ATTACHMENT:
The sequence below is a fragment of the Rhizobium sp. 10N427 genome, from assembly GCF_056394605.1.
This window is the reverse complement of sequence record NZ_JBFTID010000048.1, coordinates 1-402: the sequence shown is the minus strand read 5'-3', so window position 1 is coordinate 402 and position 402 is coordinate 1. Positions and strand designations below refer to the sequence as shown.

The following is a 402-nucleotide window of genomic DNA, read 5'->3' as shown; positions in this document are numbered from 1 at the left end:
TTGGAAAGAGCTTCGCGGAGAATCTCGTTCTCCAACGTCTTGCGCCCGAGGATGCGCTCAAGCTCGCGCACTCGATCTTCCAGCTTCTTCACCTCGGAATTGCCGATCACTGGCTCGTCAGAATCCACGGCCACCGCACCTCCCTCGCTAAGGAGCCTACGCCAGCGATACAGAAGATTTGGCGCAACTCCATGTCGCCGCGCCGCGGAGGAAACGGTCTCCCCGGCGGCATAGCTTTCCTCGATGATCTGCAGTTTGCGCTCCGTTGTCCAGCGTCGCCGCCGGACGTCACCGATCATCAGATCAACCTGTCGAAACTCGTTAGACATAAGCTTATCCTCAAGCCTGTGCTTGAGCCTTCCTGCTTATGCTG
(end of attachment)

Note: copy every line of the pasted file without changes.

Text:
The sequence below is a fragment of the Rhizobium sp. 10N427 genome, from assembly GCF_056394605.1.
This window is the reverse complement of sequence record NZ_JBFTID010000048.1, coordinates 1-402: the sequence shown is the minus strand read 5'-3', so window position 1 is coordinate 402 and position 402 is coordinate 1. Positions and strand designations below refer to the sequence as shown.

The following is a 402-nucleotide window of genomic DNA, read 5'->3' as shown; positions in this document are numbered from 1 at the left end:
TTGGAAAGAGCTTCGCGGAGAATCTCGTTCTCCAACGTCTTGCGCCCGAGGATGCGCTCAAGCTCGCGCACTCGATCTTCCAGCTTCTTCACCTCGGAATTGCCGATCACTGGCTCGTCAGAATCCACGGCCACCGCACCTCCCTCGCTAAGGAGCCTACGCCAGCGATACAGAAGATTTGGCGCAACTCCATGTCGCCGCGCCGCGGAGGAAACGGTCTCCCCGGCGGCATAGCTTTCCTCGATGATCTGCAGTTTGCGCTCCGTTGTCCAGCGTCGCCGCCGGACGTCACCGATCATCAGATCAACCTGTCGAAACTCGTTAGACATAAGCTTATCCTCAAGCCTGTGCTTGAGCCTTCCTGCTTATGCTG